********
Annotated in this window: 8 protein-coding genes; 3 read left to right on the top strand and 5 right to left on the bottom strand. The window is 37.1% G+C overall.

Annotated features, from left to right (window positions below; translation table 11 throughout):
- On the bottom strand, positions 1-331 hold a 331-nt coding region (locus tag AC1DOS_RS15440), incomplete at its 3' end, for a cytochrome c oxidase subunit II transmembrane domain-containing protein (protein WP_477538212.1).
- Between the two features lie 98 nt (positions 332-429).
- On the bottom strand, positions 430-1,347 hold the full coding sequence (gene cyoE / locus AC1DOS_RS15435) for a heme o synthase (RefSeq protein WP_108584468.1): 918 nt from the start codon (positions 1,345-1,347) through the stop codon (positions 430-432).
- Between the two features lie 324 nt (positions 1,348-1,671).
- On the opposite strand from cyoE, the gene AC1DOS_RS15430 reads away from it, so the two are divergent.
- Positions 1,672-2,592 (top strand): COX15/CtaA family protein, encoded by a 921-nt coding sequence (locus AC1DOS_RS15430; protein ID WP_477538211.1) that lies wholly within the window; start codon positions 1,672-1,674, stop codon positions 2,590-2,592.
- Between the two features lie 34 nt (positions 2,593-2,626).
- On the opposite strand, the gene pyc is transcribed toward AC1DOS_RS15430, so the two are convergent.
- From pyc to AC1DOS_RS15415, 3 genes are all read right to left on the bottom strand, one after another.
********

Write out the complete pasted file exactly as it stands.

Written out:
Annotated in this window: 8 protein-coding genes; 3 read left to right on the top strand and 5 right to left on the bottom strand. The window is 37.1% G+C overall.

Annotated features, from left to right (window positions below; translation table 11 throughout):
- On the bottom strand, positions 1-331 hold a 331-nt coding region (locus tag AC1DOS_RS15440), incomplete at its 3' end, for a cytochrome c oxidase subunit II transmembrane domain-containing protein (protein WP_477538212.1).
- Between the two features lie 98 nt (positions 332-429).
- On the bottom strand, positions 430-1,347 hold the full coding sequence (gene cyoE / locus AC1DOS_RS15435) for a heme o synthase (RefSeq protein WP_108584468.1): 918 nt from the start codon (positions 1,345-1,347) through the stop codon (positions 430-432).
- Between the two features lie 324 nt (positions 1,348-1,671).
- On the opposite strand from cyoE, the gene AC1DOS_RS15430 reads away from it, so the two are divergent.
- Positions 1,672-2,592 (top strand): COX15/CtaA family protein, encoded by a 921-nt coding sequence (locus AC1DOS_RS15430; protein ID WP_477538211.1) that lies wholly within the window; start codon positions 1,672-1,674, stop codon positions 2,590-2,592.
- Between the two features lie 34 nt (positions 2,593-2,626).
- On the opposite strand, the gene pyc is transcribed toward AC1DOS_RS15430, so the two are convergent.
- From pyc to AC1DOS_RS15415, 3 genes are all read right to left on the bottom strand, one after another.